With attempts to electrify grids in a sustainable way, many oil and gas furnaces will inevitably be shut down by 2025. The foregoing is a threat for energy supplies for utilities such as PGW, among utilities that opposed updated and thorough building code implementation. The call to transition away from natural gas presents significant challenges for PGW as a utility but also for customers in Philadelphia, who are low-income at a disproportionate rate compared to other cities, who could face rate increases. Black and Latinx households in Philadelphia already face risks of shutoffs significantly higher than their white counterpart and could potentially be left behind by PGW's energy transition, which would be easily accessible by high-income communities.
What's disheartening about PGW is that the utility has been opposing the efforts to reduce emissions and address climate via electrification processes, together with working across states to prevent local governments from inviting electrification. Spatz, from Climate Investigations Center, sued PGW in a Right to Know lawsuit to have the utility release the information regarding collaboration with anti-energy transition. PGW has been intentionally withholding information on their support for Senate Bill 275, which essentially invites continuation of fossil fuel extraction and adoption. Lobbying in favor of SB 275 would essentially set Philadelphia's climate goals back. The most controversial aspect is that PGW's customers are essentially footing the bills that work against their own interest and work to endanger climate transition prospects. This article brings forward a series of issues, the most important being lobbying and utility action transparency. As consumers we may trust utilities to provide us with services, especially given we pay for these services, but we can't fully entrust our energy wellbeing to them, even when these utilities are public utilities like PGW. In fact, this article sheds light on the energy governance disparities that exist and that often place low-income households at high risks, of being left behind in energy transitions and of being continously at risk of losing service.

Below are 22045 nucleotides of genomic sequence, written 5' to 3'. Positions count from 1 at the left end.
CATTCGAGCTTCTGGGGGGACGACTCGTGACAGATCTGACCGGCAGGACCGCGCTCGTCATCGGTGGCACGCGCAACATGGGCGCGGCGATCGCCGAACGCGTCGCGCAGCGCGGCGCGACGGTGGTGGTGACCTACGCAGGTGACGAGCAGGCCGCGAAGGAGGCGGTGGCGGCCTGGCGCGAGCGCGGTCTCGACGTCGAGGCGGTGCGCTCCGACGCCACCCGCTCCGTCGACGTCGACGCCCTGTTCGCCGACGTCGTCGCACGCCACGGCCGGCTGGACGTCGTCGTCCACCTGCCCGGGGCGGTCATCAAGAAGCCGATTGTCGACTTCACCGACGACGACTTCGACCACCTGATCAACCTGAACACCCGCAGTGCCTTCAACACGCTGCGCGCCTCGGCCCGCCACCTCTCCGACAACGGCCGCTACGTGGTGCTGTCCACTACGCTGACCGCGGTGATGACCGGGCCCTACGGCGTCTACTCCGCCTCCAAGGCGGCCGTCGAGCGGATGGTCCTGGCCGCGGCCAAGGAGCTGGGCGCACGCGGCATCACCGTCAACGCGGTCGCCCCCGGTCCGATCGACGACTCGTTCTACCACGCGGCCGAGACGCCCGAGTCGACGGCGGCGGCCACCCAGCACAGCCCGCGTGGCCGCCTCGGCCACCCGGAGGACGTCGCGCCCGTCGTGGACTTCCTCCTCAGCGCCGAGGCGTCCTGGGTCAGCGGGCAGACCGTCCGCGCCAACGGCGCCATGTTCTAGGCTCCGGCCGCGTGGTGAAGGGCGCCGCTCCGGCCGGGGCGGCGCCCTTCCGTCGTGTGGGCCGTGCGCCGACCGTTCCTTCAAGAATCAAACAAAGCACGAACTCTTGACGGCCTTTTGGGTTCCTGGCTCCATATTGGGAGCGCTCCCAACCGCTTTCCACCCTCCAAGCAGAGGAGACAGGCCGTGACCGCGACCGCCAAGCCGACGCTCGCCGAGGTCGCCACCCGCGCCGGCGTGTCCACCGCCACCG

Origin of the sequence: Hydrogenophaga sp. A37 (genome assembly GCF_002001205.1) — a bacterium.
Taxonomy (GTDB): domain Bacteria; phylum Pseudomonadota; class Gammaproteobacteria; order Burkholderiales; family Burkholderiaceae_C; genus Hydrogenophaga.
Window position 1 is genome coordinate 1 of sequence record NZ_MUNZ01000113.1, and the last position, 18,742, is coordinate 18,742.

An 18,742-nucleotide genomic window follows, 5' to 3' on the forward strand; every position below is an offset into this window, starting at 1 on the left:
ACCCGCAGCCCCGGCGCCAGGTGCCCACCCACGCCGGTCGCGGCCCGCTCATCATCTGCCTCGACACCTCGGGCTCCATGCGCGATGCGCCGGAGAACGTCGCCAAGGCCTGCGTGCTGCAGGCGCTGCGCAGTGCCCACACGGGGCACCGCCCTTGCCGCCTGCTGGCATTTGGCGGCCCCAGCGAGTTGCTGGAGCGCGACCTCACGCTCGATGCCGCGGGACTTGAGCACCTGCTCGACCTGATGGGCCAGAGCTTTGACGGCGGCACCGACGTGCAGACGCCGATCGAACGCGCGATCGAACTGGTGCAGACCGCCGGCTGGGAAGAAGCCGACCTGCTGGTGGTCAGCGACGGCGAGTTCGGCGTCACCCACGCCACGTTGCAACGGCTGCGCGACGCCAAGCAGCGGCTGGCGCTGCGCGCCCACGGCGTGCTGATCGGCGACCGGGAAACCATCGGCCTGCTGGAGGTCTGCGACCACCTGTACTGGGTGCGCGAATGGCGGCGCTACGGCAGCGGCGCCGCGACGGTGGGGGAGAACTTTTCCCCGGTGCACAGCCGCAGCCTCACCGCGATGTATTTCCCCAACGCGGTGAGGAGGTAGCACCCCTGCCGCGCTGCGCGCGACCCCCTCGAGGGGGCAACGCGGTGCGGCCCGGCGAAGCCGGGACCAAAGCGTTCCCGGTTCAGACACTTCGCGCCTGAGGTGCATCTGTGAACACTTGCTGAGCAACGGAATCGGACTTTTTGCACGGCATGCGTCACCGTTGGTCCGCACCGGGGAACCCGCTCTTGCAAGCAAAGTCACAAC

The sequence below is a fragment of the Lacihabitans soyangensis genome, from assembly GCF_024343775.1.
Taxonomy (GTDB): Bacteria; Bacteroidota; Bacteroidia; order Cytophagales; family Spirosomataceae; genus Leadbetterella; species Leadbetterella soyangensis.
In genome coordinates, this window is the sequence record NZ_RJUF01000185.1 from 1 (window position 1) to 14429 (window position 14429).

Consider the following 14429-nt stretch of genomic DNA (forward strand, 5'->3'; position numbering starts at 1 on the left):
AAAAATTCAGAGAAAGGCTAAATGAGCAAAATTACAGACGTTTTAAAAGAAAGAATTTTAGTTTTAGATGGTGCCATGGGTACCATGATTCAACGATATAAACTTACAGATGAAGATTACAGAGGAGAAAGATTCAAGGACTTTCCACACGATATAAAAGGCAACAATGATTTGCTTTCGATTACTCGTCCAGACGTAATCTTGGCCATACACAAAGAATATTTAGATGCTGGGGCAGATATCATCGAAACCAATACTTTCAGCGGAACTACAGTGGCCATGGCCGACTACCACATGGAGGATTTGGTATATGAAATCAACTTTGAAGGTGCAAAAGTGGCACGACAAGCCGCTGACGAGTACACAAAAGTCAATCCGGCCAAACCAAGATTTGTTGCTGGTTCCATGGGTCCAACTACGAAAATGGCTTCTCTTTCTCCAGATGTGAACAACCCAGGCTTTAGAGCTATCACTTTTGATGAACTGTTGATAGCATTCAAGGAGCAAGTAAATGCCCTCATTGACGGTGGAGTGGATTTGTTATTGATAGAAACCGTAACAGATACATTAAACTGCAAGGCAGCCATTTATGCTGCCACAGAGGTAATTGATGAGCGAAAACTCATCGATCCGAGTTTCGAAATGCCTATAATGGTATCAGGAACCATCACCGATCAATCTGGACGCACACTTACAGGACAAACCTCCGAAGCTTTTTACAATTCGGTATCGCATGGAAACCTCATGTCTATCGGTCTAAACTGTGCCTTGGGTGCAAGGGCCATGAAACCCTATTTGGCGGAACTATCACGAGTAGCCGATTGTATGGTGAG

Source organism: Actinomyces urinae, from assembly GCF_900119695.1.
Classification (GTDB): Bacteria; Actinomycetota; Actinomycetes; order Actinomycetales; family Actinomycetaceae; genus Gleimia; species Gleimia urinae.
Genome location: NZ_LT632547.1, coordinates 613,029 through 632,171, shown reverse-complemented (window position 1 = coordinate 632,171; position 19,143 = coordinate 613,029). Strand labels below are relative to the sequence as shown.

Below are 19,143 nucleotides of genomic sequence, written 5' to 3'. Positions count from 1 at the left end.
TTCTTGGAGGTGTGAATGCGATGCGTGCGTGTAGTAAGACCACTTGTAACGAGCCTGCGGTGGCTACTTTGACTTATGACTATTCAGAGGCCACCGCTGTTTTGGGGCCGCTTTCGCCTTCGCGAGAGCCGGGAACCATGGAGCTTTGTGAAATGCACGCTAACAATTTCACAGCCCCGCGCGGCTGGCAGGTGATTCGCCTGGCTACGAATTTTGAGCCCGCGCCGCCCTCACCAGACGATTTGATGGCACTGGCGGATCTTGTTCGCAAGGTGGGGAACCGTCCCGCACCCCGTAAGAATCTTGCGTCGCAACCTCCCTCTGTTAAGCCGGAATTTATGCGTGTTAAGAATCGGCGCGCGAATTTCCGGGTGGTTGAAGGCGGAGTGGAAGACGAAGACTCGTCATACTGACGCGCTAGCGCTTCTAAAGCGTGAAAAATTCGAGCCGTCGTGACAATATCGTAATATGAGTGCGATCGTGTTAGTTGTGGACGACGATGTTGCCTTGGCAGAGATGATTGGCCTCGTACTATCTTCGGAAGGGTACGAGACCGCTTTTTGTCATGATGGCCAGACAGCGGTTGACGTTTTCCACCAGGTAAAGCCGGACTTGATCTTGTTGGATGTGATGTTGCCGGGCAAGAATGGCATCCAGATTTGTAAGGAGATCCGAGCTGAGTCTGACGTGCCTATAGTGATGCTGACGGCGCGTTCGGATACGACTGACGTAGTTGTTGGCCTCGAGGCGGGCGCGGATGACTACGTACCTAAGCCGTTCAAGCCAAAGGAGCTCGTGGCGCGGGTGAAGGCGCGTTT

Susan Phillips, "As Philadelphia works to tackle climate change, a question emerges: Is PGW on board?", contributed by Briana Leone and Alison Kenner, The Energy Rights Project, Platform for Experimental Collaborative Ethnography, last modified 1 June 2021, accessed 16 January 2022.